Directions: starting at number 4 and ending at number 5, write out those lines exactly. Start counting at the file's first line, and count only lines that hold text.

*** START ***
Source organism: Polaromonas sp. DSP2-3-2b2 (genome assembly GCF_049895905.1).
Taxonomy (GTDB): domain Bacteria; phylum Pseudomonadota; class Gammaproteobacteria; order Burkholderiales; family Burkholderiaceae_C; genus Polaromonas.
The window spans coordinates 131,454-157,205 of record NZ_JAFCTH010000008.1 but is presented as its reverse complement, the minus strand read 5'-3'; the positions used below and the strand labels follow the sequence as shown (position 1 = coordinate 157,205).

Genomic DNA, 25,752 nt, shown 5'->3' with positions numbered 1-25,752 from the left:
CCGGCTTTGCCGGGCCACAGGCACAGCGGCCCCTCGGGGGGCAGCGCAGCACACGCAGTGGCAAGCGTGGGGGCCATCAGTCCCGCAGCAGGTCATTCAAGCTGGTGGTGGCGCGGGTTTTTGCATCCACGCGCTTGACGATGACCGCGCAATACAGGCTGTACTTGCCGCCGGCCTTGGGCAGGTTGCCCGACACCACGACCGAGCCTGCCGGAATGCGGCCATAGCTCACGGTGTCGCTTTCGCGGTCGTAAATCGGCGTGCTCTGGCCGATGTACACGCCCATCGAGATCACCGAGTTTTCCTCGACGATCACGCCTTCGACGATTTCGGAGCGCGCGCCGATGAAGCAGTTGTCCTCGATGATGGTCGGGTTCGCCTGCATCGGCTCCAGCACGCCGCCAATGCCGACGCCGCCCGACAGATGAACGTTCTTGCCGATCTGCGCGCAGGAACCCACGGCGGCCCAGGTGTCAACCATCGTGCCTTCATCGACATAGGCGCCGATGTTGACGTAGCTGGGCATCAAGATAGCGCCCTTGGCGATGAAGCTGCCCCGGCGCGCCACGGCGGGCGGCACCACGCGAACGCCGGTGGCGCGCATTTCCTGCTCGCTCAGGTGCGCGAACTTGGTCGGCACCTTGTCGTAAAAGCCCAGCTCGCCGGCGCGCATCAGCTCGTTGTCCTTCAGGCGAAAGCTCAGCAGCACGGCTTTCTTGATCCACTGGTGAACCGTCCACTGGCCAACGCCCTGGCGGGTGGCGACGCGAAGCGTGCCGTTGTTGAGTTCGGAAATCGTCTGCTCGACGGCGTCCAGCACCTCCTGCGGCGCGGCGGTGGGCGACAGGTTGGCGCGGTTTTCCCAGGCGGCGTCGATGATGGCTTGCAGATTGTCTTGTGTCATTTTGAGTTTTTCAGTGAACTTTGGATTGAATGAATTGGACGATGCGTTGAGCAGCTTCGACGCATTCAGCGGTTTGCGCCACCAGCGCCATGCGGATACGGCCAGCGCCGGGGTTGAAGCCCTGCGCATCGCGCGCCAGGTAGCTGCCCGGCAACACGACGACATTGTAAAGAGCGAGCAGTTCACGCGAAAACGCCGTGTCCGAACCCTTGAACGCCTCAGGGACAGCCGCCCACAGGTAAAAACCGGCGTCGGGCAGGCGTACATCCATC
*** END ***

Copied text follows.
Genomic DNA, 25,752 nt, shown 5'->3' with positions numbered 1-25,752 from the left:
CCGGCTTTGCCGGGCCACAGGCACAGCGGCCCCTCGGGGGGCAGCGCAGCACACGCAGTGGCAAGCGTGGGGGCCATCAGTCCCGCAGCAGGTCATTCAAGCTGGTGGTGGCGCGGGTTTTTGCATCCACGCGCTTGACGATGACCGCGCAATACAGGCTGTACTTGCCGCCGGCCTTGGGCAGGTTGCCCGACACCACGACCGAGCCTGCCGGAATGCGGCCATAGCTCACGGTGTCGCTTTCGCGGTCGTAAATCGGCGTGCTCTGGCCGATGTACACGCCCATCGAGATCACCGAGTTTTCCTCGACGATCACGCCTTCGACGATTTCGGAGCGCGCGCCGATGAAGCAGTTGTCCTCGATGATGGTCGGGTTCGCCTGCATCGGCTCCAGCACGCCGCCAATGCCGACGCCGCCCGACAGATGAACGTTCTTGCCGATCTGCGCGCAGGAACCCACGGCGGCCCAGGTGTCAACCATCGTGCCTTCATCGACATAGGCGCCGATGTTGACGTAGCTGGGCATCAAGATAGCGCCCTTGGCGATGAAGCTGCCCCGGCGCGCCACGGCGGGCGGCACCACGCGAACGCCGGTGGCGCGCATTTCCTGCTCGCTCAGGTGCGCGAACTTGGTCGGCACCTTGTCGTAAAAGCCCAGCTCGCCGGCGCGCATCAGCTCGTTGTCCTTCAGGCGAAAGCTCAGCAGCACGGCTTTCTTGATCCACTGGTGAACCGTCCACTGGCCAACGCCCTGGCGGGTGGCGACGCGAAGCGTGCCGTTGTTGAGTTCGGAAATCGTCTGCTCGACGGCGTCCAGCACCTCCTGCGGCGCGGCGGTGGGCGACAGGTTGGCGCGGTTTTCCCAGGCGGCGTCGATGATGGCTTGCAGATTGTCTTGTGTCATTTTGAGTTTTTCAGTGAACTTTGGATTGAATGAATTGGACGATGCGTTGAGCAGCTTCGACGCATTCAGCGGTTTGCGCCACCAGCGCCATGCGGATACGGCCAGCGCCGGGGTTGAAGCCCTGCGCATCGCGCGCCAGGTAGCTGCCCGGCAACACGACGACATTGTAAAGAGCGAGCAGTTCACGCGAAAACGCCGTGTCCGAACCCTTGAACGCCTCAGGGACAGCCGCCCACAGGTAAAAACCGGCGTCGGGCAGGCGTACATCCATC